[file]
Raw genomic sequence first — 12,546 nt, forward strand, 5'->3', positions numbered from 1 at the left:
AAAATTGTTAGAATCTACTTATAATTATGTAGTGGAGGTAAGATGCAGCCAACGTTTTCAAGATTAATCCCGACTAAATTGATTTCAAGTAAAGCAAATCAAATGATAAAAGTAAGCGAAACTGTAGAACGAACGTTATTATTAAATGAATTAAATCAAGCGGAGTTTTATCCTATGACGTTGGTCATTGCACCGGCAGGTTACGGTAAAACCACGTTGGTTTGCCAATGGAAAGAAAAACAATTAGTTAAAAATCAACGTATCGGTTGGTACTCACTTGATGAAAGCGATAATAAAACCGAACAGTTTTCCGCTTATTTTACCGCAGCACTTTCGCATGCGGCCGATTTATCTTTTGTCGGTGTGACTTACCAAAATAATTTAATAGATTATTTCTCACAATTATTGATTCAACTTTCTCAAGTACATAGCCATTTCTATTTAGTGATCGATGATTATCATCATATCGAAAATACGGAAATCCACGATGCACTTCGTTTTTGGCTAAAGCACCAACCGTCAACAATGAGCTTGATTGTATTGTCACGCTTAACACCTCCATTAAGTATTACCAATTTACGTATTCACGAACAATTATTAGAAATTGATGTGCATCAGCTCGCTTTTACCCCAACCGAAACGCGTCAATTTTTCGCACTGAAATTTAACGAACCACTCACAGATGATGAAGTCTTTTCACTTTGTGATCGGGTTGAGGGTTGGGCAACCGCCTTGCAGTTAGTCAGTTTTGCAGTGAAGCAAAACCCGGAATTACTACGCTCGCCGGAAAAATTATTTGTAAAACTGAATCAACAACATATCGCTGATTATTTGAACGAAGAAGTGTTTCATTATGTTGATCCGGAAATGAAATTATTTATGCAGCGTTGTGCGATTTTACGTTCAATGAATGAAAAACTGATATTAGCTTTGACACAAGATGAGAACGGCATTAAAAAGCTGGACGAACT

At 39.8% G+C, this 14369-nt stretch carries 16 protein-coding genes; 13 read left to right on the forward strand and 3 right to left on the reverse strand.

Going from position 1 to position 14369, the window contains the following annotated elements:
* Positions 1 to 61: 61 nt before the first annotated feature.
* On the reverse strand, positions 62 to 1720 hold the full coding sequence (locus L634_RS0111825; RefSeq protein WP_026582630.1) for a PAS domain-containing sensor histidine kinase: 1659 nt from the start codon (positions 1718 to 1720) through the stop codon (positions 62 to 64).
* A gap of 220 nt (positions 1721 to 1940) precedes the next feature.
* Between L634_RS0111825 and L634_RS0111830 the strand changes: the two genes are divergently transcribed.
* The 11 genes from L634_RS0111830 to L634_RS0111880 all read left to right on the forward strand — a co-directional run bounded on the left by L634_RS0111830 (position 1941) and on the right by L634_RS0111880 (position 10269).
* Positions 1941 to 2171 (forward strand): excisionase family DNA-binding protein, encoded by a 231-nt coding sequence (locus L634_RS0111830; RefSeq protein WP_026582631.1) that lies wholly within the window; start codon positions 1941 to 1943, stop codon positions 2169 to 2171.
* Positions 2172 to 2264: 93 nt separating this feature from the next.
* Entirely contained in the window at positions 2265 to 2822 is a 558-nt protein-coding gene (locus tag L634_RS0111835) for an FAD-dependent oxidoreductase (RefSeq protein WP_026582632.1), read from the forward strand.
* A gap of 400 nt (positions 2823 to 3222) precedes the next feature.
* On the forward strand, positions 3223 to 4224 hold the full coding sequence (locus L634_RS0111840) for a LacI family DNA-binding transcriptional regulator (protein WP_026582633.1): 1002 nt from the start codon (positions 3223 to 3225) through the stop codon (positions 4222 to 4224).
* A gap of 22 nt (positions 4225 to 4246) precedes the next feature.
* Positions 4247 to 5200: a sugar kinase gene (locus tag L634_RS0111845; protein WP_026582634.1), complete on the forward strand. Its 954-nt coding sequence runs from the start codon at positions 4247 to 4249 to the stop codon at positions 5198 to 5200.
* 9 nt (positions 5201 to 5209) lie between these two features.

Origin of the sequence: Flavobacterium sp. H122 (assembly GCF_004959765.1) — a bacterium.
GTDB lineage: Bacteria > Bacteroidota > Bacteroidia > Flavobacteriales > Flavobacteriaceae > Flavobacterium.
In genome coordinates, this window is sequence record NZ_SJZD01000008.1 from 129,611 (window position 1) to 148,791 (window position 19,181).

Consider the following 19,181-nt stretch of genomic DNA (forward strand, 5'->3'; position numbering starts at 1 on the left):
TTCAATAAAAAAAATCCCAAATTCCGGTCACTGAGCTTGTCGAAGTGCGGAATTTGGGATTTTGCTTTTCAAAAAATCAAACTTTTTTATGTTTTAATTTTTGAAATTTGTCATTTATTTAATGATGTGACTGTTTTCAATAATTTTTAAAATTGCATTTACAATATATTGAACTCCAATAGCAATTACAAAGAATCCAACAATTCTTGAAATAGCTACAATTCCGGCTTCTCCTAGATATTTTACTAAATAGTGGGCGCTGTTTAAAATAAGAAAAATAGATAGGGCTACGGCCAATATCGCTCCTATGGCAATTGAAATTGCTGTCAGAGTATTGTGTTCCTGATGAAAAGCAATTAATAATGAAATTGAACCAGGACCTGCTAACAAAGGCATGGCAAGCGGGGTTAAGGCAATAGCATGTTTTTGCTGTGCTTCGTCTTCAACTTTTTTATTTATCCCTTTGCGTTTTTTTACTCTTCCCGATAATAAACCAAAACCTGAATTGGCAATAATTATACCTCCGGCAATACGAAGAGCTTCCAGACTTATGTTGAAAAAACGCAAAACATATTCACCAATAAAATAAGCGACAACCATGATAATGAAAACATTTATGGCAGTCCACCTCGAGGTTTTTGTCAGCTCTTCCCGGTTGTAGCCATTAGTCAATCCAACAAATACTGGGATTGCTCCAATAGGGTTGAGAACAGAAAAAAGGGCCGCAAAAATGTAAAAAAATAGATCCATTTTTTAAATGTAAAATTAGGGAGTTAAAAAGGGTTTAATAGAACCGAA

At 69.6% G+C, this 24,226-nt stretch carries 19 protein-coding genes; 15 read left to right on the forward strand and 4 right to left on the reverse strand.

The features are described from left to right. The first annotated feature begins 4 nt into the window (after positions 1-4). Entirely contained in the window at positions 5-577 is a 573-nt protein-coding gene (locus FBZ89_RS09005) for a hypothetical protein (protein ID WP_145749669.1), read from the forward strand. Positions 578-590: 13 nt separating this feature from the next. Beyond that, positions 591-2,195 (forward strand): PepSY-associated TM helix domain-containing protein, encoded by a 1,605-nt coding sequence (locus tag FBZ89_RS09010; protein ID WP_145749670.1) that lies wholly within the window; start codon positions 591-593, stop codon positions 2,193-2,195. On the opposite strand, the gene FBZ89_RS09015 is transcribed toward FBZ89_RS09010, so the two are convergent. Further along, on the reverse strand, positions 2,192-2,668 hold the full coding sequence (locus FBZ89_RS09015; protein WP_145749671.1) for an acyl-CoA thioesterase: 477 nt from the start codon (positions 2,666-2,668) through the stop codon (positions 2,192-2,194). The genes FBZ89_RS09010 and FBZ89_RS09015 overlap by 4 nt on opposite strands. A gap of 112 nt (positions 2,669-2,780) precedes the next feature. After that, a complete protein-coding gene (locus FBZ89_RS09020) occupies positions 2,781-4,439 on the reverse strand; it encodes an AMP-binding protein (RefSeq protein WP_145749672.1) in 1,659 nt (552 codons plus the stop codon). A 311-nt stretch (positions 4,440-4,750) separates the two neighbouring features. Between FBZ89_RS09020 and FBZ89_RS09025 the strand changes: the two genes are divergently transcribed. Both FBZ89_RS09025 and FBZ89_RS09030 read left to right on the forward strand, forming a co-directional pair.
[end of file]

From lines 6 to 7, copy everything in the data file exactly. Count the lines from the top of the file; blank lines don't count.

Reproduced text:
* On the reverse strand, positions 62 to 1720 hold the full coding sequence (locus L634_RS0111825; RefSeq protein WP_026582630.1) for a PAS domain-containing sensor histidine kinase: 1659 nt from the start codon (positions 1718 to 1720) through the stop codon (positions 62 to 64).
* A gap of 220 nt (positions 1721 to 1940) precedes the next feature.